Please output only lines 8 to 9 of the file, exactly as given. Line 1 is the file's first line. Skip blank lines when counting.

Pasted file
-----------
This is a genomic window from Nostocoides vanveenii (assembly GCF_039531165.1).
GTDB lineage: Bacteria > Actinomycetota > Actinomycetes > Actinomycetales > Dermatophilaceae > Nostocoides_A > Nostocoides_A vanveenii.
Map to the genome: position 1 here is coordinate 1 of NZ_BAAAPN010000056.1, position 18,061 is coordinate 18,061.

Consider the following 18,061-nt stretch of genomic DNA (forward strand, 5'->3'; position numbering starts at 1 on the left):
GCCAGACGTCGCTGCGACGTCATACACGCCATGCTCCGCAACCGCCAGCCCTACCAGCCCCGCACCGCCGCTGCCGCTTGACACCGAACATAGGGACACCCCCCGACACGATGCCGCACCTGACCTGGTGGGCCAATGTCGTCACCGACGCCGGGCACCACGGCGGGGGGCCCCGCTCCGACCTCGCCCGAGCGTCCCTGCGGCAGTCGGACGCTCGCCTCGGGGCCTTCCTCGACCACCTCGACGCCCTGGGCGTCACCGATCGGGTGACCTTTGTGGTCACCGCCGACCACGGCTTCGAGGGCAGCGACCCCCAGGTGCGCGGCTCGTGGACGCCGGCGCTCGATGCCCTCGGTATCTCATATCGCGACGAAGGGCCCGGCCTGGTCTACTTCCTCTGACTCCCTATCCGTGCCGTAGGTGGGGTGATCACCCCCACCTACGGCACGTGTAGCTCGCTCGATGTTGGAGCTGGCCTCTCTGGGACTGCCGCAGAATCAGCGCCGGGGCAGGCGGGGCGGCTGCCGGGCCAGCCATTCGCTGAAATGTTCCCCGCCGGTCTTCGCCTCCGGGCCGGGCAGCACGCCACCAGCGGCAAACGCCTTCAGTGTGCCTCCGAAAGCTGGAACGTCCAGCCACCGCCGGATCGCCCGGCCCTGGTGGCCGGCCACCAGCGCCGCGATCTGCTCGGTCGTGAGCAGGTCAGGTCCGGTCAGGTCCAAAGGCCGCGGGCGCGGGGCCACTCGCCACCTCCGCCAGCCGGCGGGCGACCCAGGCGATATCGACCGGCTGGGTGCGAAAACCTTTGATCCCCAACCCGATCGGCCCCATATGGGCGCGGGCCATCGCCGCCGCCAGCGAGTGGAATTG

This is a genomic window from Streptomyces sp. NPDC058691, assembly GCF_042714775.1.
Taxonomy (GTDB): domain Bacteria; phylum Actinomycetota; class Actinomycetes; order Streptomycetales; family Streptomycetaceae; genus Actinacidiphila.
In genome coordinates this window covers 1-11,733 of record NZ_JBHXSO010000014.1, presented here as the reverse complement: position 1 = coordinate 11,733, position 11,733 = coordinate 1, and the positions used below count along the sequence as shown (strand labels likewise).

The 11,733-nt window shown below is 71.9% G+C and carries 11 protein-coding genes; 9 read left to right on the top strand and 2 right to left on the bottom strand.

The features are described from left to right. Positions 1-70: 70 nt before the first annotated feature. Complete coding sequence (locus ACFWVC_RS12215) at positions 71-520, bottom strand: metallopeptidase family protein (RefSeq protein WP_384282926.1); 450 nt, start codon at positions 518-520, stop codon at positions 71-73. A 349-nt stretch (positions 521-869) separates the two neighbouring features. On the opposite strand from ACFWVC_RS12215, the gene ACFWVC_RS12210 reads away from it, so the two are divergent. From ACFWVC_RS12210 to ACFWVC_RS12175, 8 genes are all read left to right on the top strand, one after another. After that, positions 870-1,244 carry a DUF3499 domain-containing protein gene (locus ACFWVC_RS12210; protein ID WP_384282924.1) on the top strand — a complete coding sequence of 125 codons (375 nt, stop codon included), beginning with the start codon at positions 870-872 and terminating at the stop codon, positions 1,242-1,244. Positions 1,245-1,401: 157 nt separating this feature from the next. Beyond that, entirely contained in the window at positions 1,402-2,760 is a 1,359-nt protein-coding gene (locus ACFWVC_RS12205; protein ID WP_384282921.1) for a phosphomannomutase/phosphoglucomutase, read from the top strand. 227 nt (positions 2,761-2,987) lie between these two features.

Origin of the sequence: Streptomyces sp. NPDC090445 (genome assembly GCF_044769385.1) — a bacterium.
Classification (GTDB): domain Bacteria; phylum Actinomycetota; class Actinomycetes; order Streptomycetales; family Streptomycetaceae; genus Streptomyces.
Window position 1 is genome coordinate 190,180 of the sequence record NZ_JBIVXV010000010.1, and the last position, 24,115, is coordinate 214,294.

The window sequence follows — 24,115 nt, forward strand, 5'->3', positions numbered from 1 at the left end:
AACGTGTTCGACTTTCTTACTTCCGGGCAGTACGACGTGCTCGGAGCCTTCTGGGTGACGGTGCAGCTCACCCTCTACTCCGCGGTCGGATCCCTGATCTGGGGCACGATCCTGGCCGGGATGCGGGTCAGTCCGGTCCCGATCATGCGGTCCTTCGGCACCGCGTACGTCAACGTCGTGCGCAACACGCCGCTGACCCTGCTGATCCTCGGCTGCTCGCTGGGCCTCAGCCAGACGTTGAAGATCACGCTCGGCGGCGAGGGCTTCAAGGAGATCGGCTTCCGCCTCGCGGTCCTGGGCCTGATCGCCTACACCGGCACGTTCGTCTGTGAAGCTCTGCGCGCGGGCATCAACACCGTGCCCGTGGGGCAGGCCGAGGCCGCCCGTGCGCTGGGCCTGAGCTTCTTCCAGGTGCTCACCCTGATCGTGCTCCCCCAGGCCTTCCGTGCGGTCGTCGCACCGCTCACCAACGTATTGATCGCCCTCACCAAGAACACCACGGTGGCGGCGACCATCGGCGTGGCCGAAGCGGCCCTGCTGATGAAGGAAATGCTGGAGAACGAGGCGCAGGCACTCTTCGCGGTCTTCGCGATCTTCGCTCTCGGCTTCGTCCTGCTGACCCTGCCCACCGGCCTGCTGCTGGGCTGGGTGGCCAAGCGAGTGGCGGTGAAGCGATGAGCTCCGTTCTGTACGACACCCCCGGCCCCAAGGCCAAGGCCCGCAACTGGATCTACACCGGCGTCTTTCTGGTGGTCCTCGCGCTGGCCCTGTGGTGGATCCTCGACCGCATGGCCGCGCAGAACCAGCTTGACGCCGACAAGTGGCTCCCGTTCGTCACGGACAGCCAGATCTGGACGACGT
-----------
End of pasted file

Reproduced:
In genome coordinates this window covers 1-11,733 of record NZ_JBHXSO010000014.1, presented here as the reverse complement: position 1 = coordinate 11,733, position 11,733 = coordinate 1, and the positions used below count along the sequence as shown (strand labels likewise).

The 11,733-nt window shown below is 71.9% G+C and carries 11 protein-coding genes; 9 read left to right on the top strand and 2 right to left on the bottom strand.